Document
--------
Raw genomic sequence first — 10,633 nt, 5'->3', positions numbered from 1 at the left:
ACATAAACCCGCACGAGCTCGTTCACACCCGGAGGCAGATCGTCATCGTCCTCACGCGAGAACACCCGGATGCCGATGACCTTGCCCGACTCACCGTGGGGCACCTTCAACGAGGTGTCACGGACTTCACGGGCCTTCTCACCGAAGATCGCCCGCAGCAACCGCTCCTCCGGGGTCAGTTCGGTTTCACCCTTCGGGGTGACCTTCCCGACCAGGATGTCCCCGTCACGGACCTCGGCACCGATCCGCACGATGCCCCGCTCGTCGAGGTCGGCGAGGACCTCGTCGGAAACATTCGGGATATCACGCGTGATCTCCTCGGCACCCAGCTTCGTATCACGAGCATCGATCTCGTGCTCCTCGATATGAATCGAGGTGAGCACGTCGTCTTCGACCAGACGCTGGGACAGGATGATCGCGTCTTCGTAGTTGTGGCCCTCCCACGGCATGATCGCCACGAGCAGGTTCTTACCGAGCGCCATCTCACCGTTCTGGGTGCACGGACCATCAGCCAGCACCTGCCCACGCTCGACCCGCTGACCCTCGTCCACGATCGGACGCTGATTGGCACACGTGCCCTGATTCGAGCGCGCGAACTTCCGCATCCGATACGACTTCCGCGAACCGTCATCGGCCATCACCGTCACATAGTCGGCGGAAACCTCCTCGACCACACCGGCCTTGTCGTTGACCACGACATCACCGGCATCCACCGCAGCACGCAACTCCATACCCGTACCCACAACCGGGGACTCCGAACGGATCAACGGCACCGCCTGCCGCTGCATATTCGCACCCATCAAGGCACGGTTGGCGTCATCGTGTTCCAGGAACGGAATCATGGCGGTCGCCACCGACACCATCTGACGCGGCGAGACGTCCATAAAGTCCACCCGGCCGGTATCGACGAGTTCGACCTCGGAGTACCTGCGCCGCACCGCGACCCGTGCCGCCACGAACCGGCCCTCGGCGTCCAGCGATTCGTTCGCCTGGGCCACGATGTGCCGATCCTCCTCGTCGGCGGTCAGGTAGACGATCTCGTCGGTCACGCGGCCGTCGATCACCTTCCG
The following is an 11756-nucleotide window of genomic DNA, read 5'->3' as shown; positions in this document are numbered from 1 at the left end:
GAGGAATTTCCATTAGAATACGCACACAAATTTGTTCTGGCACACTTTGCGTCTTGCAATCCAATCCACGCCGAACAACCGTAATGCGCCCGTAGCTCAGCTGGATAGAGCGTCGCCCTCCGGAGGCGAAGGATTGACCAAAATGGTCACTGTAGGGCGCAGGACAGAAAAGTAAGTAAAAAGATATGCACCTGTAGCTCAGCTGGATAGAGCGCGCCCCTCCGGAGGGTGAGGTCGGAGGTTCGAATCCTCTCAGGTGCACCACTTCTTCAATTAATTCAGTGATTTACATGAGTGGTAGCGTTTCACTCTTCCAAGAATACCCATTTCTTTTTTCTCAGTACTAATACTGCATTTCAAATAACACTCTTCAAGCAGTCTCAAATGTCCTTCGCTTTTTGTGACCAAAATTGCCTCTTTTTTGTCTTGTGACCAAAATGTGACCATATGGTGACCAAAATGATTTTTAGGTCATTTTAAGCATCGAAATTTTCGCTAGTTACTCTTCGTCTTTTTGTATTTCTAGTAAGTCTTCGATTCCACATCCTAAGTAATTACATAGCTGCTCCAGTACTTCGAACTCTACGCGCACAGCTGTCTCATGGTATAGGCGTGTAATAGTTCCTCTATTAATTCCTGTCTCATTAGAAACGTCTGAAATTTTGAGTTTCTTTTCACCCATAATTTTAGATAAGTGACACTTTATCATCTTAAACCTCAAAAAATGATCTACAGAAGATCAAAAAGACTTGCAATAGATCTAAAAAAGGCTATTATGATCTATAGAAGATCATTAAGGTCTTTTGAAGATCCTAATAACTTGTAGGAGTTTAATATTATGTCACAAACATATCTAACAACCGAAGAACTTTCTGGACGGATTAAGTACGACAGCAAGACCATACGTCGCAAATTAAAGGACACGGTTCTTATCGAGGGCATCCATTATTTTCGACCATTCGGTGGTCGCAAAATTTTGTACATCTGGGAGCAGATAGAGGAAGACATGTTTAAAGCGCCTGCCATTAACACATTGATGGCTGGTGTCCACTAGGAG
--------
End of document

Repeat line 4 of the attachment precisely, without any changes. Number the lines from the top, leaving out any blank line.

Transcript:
GAGGAATTTCCATTAGAATACGCACACAAATTTGTTCTGGCACACTTTGCGTCTTGCAATCCAATCCACGCCGAACAACCGTAATGCGCCCGTAGCTCAGCTGGATAGAGCGTCGCCCTCCGGAGGCGAAGGATTGACCAAAATGGTCACTGTAGGGCGCAGGACAGAAAAGTAAGTAAAAAGATATGCACCTGTAGCTCAGCTGGATAGAGCGCGCCCCTCCGGAGGGTGAGGTCGGAGGTTCGAATCCTCTCAGGTGCACCACTTCTTCAATTAATTCAGTGATTTACATGAGTGGTAGCGTTTCACTCTTCCAAGAATACCCATTTCTTTTTTCTCAGTACTAATACTGCATTTCAAATAACACTCTTCAAGCAGTCTCAAATGTCCTTCGCTTTTTGTGACCAAAATTGCCTCTTTTTTGTCTTGTGACCAAAATGTGACCATATGGTGACCAAAATGATTTTTAGGTCATTTTAAGCATCGAAATTTTCGCTAGTTACTCTTCGTCTTTTTGTATTTCTAGTAAGTCTTCGATTCCACATCCTAAGTAATTACATAGCTGCTCCAGTACTTCGAACTCTACGCGCACAGCTGTCTCATGGTATAGGCGTGTAATAGTTCCTCTATTAATTCCTGTCTCATTAGAAACGTCTGAAATTTTGAGTTTCTTTTCACCCATAATTTTAGATAAGTGACACTTTATCATCTTAAACCTCAAAAAATGATCTACAGAAGATCAAAAAGACTTGCAATAGATCTAAAAAAGGCTATTATGATCTATAGAAGATCATTAAGGTCTTTTGAAGATCCTAATAACTTGTAGGAGTTTAATATTATGTCACAAACATATCTAACAACCGAAGAACTTTCTGGACGGATTAAGTACGACAGCAAGACCATACGTCGCAAATTAAAGGACACGGTTCTTATCGAGGGCATCCATTATTTTCGACCATTCGGTGGTCGCAAAATTTTGTACATCTGGGAGCAGATAGAGGAAGACATGTTTAAAGCGCCTGCCATTAACACATTGATGGCTGGTGTCCACTAGGAG